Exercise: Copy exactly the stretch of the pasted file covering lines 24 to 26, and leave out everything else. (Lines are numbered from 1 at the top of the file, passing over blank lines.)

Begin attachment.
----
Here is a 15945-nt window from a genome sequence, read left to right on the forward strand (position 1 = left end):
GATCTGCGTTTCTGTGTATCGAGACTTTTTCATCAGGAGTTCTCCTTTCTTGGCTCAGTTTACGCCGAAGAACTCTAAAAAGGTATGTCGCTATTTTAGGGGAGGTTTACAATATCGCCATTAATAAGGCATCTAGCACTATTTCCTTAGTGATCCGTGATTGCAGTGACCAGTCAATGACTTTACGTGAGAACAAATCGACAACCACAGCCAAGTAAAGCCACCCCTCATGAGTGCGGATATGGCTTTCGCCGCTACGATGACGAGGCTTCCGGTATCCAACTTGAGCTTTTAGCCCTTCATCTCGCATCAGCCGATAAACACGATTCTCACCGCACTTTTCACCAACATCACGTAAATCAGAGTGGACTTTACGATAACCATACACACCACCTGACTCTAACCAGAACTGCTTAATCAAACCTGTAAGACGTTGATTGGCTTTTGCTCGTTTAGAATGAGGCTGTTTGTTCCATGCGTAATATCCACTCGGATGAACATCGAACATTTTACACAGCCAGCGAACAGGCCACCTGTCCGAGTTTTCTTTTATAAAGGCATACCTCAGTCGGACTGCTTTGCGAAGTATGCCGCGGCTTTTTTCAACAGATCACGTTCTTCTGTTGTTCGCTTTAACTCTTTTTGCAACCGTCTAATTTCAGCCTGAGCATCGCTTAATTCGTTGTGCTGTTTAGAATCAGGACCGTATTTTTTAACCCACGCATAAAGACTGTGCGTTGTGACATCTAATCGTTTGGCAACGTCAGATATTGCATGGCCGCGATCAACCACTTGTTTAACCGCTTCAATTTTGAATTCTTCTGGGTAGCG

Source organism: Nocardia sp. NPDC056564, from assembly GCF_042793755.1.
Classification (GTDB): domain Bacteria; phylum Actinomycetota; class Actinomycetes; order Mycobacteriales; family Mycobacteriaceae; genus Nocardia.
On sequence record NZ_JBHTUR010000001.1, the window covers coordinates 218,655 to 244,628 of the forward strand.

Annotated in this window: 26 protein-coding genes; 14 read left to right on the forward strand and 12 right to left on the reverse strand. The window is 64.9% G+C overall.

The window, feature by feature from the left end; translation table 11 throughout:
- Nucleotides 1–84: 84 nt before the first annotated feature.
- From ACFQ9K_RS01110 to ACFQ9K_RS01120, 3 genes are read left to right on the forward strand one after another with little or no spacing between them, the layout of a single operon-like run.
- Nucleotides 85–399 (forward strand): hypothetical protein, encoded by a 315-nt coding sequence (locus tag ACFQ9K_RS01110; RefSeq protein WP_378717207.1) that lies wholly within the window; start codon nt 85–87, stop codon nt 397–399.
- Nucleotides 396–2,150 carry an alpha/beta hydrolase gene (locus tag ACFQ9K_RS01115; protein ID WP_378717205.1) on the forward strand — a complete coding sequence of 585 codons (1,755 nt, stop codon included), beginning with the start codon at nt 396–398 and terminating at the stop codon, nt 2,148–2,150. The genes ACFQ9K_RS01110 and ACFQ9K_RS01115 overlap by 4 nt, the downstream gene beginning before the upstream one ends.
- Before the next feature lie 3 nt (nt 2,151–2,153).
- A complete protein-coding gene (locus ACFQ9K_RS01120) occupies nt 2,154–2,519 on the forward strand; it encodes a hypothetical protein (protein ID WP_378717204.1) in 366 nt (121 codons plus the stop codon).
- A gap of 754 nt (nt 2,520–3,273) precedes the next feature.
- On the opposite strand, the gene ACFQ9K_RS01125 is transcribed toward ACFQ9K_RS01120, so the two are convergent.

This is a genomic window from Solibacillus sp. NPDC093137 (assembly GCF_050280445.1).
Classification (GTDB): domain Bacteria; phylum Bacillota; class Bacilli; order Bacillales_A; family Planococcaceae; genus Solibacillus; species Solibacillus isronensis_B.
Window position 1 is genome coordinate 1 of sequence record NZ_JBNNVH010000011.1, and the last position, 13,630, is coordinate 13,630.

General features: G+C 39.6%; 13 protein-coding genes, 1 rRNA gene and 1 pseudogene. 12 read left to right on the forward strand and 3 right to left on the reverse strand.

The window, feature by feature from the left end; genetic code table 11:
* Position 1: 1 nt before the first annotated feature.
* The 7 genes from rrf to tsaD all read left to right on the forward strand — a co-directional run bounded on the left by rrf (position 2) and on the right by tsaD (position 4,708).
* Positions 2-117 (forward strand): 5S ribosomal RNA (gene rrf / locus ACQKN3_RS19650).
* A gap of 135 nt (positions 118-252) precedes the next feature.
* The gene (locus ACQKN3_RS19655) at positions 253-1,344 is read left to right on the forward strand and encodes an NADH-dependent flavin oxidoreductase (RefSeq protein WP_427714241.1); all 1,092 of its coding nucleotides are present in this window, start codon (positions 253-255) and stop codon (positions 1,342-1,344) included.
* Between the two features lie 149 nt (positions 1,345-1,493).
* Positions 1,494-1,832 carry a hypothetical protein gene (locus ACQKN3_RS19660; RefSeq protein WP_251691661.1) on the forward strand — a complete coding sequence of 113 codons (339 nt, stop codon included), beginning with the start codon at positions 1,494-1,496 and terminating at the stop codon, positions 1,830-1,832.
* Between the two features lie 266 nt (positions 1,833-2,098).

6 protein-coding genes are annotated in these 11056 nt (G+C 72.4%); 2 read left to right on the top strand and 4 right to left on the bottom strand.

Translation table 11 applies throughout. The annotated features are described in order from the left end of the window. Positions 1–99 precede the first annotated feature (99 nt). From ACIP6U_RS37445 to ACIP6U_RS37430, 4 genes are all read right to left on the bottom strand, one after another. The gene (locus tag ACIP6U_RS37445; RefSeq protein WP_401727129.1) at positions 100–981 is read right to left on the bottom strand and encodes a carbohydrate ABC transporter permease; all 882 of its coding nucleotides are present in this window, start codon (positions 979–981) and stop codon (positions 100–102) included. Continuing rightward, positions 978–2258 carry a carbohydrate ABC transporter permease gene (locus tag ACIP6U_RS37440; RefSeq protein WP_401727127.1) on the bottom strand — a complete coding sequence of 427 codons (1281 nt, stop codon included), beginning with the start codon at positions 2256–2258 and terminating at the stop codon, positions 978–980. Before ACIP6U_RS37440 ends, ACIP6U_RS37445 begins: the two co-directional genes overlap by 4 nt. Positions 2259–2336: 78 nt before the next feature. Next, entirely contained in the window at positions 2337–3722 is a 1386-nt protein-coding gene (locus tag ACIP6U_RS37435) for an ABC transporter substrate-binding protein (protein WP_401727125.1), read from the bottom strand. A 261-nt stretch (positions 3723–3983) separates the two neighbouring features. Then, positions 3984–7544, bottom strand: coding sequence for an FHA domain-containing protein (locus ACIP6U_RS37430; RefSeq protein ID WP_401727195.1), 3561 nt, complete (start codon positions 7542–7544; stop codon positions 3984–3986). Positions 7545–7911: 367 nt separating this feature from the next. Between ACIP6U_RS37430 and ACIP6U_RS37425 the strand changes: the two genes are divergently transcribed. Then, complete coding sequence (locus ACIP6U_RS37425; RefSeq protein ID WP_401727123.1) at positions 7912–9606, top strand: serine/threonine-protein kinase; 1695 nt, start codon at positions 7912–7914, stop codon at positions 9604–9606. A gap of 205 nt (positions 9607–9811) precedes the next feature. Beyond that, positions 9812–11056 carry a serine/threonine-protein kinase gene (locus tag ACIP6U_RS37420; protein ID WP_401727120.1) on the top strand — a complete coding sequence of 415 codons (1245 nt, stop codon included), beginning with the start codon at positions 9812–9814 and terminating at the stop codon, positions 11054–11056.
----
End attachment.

* A gap of 135 nt (positions 118-252) precedes the next feature.
* The gene (locus ACQKN3_RS19655) at positions 253-1,344 is read left to right on the forward strand and encodes an NADH-dependent flavin oxidoreductase (RefSeq protein WP_427714241.1); all 1,092 of its coding nucleotides are present in this window, start codon (positions 253-255) and stop codon (positions 1,342-1,344) included.
* Between the two features lie 149 nt (positions 1,345-1,493).